I thought that the best way to honor Jack was to repost the last article he wrote for NJ Tech Weekly, an opinion piece about the pandemic. As always, Jack was an optimist who believed companies could recover from the 2020 lockdowns. The piece was written in April of 2020.
Opinion: Some Major Good Will Come Out of the Coronavirus Crisis
By Jack Killion
As devastating as the coronavirus is to people, their families and to America itself, there will be major positive outcomes, as well. We will all need to think through how we can capitalize on them. I see five eventual positive outcomes that should give us all hope for a brighter future, and technology is going to be a driving force in making all this happen.
1) Our healthcare system will be improved. We got caught this time with:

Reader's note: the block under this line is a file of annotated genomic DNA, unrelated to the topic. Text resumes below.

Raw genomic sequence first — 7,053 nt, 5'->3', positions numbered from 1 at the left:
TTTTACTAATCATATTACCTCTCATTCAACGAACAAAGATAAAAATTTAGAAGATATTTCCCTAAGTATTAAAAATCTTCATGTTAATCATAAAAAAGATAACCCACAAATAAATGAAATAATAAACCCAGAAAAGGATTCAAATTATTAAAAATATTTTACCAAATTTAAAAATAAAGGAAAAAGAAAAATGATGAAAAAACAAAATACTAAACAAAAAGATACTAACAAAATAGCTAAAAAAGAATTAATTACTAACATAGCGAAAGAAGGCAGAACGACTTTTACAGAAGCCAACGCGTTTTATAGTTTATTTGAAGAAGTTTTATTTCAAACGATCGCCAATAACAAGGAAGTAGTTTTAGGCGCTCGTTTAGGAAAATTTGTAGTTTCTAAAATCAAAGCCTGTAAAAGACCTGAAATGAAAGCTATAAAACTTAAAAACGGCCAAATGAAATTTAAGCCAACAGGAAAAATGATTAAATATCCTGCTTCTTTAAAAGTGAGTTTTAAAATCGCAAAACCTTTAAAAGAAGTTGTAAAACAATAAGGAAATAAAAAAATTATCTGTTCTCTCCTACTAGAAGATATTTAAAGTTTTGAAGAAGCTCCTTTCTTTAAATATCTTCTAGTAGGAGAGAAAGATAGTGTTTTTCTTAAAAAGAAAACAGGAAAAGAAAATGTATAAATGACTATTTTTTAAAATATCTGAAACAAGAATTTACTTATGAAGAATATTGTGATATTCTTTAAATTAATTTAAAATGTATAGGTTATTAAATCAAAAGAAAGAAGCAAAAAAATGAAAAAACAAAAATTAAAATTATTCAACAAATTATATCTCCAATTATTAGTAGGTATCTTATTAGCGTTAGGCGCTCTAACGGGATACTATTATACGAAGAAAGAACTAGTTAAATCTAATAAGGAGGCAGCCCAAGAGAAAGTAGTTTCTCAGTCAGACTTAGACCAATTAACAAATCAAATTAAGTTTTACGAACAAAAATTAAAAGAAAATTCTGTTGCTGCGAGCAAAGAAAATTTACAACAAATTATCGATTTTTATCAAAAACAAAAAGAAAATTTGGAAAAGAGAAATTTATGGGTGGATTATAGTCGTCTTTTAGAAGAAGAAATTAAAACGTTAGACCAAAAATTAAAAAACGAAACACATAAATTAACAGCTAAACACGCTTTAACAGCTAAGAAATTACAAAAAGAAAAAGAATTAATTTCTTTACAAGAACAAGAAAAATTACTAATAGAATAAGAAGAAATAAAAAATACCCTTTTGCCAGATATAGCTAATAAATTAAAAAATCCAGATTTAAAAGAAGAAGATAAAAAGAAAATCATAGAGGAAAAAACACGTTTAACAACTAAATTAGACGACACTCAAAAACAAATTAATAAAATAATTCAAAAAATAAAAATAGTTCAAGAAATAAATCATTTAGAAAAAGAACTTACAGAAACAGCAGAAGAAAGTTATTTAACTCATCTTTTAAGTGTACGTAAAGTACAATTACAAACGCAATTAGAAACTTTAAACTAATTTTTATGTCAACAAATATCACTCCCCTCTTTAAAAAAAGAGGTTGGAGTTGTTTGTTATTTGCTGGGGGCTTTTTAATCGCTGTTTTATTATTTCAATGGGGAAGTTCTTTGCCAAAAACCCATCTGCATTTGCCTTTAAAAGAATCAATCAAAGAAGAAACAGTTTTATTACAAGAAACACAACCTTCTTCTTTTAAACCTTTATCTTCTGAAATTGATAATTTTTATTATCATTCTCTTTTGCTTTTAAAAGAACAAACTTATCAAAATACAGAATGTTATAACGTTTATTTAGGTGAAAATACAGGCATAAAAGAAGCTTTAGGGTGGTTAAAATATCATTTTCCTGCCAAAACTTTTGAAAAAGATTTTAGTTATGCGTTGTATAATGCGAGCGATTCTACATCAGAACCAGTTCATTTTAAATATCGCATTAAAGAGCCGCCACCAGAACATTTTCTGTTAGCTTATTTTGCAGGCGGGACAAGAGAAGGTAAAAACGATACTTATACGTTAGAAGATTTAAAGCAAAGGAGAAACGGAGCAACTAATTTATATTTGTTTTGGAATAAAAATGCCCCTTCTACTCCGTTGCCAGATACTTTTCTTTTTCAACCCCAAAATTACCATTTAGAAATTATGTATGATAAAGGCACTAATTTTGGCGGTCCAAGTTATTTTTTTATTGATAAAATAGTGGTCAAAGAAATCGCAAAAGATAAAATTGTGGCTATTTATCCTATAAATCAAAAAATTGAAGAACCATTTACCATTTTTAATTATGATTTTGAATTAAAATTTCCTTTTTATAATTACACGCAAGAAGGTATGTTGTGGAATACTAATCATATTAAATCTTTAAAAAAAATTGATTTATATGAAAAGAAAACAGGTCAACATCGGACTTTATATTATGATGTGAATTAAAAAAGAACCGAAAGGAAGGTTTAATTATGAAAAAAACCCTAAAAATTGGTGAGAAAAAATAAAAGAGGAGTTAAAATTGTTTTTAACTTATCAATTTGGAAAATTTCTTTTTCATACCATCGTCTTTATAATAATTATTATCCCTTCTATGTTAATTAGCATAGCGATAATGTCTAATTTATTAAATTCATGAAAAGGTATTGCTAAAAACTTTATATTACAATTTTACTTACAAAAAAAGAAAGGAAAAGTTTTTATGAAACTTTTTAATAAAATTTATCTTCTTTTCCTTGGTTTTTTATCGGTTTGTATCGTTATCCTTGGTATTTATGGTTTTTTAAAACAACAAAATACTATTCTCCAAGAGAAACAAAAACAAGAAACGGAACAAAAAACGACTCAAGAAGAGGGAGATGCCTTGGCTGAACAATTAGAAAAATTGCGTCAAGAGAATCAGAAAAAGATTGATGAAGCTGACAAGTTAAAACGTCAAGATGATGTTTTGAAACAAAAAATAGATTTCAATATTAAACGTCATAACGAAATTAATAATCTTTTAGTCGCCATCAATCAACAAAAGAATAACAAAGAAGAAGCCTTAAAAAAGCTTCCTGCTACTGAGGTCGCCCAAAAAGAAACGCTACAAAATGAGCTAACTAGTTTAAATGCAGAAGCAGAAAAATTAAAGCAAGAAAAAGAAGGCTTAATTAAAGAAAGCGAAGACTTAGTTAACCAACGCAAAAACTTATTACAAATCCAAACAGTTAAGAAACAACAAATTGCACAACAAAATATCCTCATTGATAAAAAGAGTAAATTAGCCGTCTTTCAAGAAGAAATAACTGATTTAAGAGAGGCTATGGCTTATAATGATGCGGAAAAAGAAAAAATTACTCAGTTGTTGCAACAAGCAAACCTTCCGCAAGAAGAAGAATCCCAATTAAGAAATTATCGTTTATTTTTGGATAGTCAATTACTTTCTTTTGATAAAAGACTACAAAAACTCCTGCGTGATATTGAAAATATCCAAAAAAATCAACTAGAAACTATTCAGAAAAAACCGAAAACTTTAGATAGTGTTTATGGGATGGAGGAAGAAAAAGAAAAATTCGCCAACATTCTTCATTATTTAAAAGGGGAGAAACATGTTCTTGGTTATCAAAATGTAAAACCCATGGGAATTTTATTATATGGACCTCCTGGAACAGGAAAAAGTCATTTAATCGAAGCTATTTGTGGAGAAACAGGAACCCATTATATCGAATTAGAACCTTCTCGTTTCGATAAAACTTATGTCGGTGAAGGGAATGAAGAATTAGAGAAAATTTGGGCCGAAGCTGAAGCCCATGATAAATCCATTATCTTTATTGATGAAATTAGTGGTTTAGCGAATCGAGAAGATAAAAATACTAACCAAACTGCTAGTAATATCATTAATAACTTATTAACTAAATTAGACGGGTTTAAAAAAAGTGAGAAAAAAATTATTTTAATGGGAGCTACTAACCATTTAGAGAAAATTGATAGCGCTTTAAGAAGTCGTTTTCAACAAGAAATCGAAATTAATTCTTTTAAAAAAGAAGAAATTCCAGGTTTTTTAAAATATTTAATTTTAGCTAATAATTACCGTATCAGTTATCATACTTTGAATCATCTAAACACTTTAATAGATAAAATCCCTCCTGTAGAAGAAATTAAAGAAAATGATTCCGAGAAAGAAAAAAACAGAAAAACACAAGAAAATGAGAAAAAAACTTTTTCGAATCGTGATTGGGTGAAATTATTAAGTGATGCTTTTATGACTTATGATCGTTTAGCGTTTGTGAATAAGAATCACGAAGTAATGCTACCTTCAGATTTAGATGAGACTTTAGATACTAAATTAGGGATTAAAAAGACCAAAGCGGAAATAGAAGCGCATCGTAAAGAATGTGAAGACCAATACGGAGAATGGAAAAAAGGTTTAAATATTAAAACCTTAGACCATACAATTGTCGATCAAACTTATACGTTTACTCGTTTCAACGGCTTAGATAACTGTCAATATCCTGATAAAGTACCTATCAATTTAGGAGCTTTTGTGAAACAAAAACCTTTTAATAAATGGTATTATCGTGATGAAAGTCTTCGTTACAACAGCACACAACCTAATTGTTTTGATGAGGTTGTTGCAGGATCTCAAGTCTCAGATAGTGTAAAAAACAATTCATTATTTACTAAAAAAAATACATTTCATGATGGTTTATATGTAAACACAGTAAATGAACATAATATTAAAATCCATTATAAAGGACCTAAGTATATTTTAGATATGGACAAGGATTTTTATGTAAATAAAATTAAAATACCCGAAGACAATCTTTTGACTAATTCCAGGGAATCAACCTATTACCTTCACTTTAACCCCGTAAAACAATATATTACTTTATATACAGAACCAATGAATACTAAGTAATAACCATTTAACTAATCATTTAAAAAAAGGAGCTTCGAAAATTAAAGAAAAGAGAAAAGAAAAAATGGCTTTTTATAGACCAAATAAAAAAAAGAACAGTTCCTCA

- inadequate facilities and supplies in a static infrastructure
- a cumbersome system for developing and approving critical new cures
- an overreliance on foreign suppliers
- too little cooperation among various stakeholders in the healthcare system
- limited use of telemedicine
These problems will be significantly overcome going forward. Our healthcare system will attract massive funding; and better, lower-cost care should become available to all of us.
2) Our higher education system will be overhauled. Higher education in this country has been broken for a long time, as costs continued to spiral, making it unaffordable and inaccessible to many. In addition, much of what was being taught at colleges and universities was irrelevant and unimportant in our rapidly and constantly changing world. Large corporations were creating their own “universities” in order to develop the talent they needed and bypass traditional institutions, many of which are going to disappear, with their campuses being turned in shopping malls, industrial parks or housing complexes.